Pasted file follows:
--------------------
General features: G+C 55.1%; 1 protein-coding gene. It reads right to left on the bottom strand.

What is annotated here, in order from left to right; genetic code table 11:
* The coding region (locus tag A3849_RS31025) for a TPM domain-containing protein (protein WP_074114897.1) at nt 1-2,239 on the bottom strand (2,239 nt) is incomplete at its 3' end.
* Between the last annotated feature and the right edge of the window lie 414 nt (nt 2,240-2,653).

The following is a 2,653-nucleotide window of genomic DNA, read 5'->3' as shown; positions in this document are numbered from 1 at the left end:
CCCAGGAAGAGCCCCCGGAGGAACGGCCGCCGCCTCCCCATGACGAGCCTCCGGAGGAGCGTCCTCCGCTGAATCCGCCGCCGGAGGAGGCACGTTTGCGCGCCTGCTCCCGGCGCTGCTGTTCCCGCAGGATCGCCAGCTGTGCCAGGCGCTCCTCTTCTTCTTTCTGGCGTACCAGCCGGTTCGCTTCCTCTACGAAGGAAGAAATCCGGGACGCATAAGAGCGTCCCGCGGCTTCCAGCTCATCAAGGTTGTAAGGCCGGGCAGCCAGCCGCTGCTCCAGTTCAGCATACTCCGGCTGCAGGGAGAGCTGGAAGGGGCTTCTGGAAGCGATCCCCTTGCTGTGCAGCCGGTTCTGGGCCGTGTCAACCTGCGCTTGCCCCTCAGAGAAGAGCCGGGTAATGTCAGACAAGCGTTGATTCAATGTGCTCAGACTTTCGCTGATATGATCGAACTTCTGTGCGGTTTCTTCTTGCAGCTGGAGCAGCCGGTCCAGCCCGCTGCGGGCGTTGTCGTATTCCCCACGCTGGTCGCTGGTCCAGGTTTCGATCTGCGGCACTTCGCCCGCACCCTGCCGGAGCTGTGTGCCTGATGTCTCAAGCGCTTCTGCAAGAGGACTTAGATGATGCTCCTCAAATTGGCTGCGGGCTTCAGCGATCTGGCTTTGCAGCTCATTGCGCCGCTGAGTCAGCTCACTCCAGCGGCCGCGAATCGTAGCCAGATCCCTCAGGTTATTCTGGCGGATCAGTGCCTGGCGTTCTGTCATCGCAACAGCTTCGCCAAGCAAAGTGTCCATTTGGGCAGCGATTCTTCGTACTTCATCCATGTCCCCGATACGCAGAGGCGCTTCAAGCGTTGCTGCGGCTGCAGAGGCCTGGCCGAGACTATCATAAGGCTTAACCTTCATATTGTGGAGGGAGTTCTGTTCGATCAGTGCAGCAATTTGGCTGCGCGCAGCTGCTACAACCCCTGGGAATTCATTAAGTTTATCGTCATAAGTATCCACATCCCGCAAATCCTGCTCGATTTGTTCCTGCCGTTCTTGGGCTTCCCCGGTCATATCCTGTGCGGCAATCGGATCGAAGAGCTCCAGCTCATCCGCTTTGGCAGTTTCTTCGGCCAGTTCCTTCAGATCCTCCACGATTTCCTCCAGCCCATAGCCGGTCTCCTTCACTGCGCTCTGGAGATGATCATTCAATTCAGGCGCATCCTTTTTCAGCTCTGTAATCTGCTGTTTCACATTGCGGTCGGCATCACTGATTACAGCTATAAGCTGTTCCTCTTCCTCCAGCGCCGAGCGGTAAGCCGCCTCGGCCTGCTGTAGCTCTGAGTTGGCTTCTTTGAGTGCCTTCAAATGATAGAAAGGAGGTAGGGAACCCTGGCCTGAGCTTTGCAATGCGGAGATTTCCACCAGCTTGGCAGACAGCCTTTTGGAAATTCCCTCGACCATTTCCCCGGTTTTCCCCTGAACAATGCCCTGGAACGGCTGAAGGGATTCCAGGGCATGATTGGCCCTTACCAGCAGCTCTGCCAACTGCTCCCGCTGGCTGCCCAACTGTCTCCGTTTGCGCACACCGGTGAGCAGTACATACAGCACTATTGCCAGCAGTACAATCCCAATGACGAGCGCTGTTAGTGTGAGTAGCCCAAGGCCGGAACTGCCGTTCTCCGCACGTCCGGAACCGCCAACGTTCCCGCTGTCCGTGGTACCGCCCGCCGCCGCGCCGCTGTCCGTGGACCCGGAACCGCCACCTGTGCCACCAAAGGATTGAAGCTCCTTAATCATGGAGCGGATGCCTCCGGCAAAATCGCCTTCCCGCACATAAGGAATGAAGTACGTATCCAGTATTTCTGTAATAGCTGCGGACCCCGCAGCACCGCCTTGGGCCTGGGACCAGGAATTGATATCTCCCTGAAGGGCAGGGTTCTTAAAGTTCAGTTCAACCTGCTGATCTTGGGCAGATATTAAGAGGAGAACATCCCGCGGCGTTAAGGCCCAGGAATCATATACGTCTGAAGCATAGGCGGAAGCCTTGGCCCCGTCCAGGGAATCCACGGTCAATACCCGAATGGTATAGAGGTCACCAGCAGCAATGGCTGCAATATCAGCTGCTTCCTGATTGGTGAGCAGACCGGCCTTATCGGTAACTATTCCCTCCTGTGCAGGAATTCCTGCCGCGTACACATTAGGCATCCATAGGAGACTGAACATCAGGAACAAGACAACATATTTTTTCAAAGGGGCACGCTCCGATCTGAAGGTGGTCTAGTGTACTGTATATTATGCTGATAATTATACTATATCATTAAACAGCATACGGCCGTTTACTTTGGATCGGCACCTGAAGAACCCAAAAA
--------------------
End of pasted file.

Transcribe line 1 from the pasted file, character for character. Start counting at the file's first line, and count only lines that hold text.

General features: G+C 55.1%; 1 protein-coding gene. It reads right to left on the bottom strand.